Entrepreneurship is built on networking, contends Mary Donohue, 35-year-old president of Ontario's chapter of LeTip, a North American networking organization, and co-founder with Andy Hall, also 35, of Donohue Brent Training & Consulting. "How did Henry Ford get his car to sell? He met people and told them about it," Donohue asserts. "What did Rockefeller do? Exactly the same thing. He met everybody, he did volunteer work, he gave away money. The Internet's great, advertising's essential, but the most essential thing is to get out of your chair, leave your office and meet people. Why do you think politicians go door to door and kiss babies? It works."
So where do you go? What do you do? Won't mothers call the authorities if you try to kiss their babies?
Questions, questions. Fortunately, the most obvious way to network is something you already do: talk, really talk, to the people you meet. Feder has successfully networked simply by keeping his social calendar full. At a wedding, he began talking to a cousin of the bride; the guy became his Web site developer. At an engagement party, he met a guest who became his systems administrator. At a dinner party, he met a guest who became a member of his board of directors. "I'm an entrepreneur, and my business is always [on my] mind," says Feder. "I'm always on the lookout for people who can relate to my business. Entrepreneurs have to grab resources where they can, and sometimes answers are staring us in the face."
But you don't need to wait for opportunity to ring the doorbell, either. You can create your own spontaneous meetings. That's what Wendy Wolfson has done since 1994. The then-34-year-old worked in the high-tech industry, surrounded by "200 male engineers. I'd forget I was a girl," she says. So Wolfson began calling fellow females and inviting them out to eat, dubbing the events Diva Dinners.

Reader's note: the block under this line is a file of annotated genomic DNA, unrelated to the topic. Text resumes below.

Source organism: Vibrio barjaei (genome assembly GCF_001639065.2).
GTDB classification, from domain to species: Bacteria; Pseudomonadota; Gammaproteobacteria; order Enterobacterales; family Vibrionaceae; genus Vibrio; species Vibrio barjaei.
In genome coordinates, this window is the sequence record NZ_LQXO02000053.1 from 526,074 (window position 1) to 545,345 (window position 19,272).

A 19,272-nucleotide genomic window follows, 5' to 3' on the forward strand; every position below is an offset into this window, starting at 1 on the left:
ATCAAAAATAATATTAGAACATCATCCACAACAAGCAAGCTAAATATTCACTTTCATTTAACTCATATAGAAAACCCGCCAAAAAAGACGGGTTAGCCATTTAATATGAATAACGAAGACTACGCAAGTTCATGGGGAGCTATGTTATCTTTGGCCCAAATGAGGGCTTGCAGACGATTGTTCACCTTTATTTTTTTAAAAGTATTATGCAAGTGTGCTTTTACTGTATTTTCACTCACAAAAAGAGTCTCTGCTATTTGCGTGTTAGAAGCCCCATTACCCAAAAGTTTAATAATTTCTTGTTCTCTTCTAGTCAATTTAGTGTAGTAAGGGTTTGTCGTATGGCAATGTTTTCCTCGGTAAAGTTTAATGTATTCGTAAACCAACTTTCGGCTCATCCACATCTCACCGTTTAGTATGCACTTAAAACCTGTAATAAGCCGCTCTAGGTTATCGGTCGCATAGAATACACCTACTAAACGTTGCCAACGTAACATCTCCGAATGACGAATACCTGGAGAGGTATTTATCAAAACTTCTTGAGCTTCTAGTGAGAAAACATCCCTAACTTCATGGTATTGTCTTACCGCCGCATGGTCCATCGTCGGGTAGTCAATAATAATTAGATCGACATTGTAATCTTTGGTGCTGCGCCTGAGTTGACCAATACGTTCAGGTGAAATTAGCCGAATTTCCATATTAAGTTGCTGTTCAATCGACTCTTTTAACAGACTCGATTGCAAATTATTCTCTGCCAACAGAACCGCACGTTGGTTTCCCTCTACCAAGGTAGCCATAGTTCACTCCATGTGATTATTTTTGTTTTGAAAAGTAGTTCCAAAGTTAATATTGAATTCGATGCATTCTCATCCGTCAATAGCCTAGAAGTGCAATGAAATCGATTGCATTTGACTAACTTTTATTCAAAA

"It's a way of building relationships," explains Wolfson, who now owns a Boston public relations firm, Wendy Wolfson Communications, which specializes in high-tech companies. To her dinners, Wolfson invites women--many of whom she's never met--whose careers or personalities she feels will resonate with the rest of the dinner guests. Then she sits back and observes. "It's like performance art," Wolfson says. And this art pays off: "All my clients have come from networking."
It doesn't matter if you're a woman, a man or something in between: You can start your own networking group and make it as specific or vague as you want. "Just pick a restaurant where you can rely on the food and seating," advises Wolfson, adding that the atmosphere should be conducive to conversation. She generally invites 20 people; invariably, 10 show up. Undaunted, Wolfson says a lower turnout yields better interaction.
When you've met somebody you think might be good for your business, it's obviously important to smile, make eye contact and not have any serious body odor problems. But good networking goes beyond exchanging pleasantries. "You need to get people to ask for your business card--not the other way around," says Donohue.
Haggerty concurs. She suggests coming up with a clever way to describe your business, so that rich stranger actually remembers you weeks from now. For instance, if you own a bed and breakfast inn, do as one of Haggerty's friends does and say, "I put heads in beds." If your acquaintance doesn't bolt, he or she will probably ask what you mean. When you explain, said acquaintance is likely to remember you.
Once you've been asked for your business card, "try not to have the highest expectations," advises 32-year-old Christine Bourron, CEO of New York City company PaintingsDirect.com, which sells contemporary paintings online. She should know: Bourron recalls once waiting and waiting for an investment to pan out after meeting a bigwig at an event. Weeks later, the lead had yielded nothing; in the meantime, she hadn't pursued any other options.
Geoff Williams has written for numerous publications, including Entrepreneur, Consumer Reports, LIFE and Entertainment Weekly. He also is the author of Living Well with Bad Credit.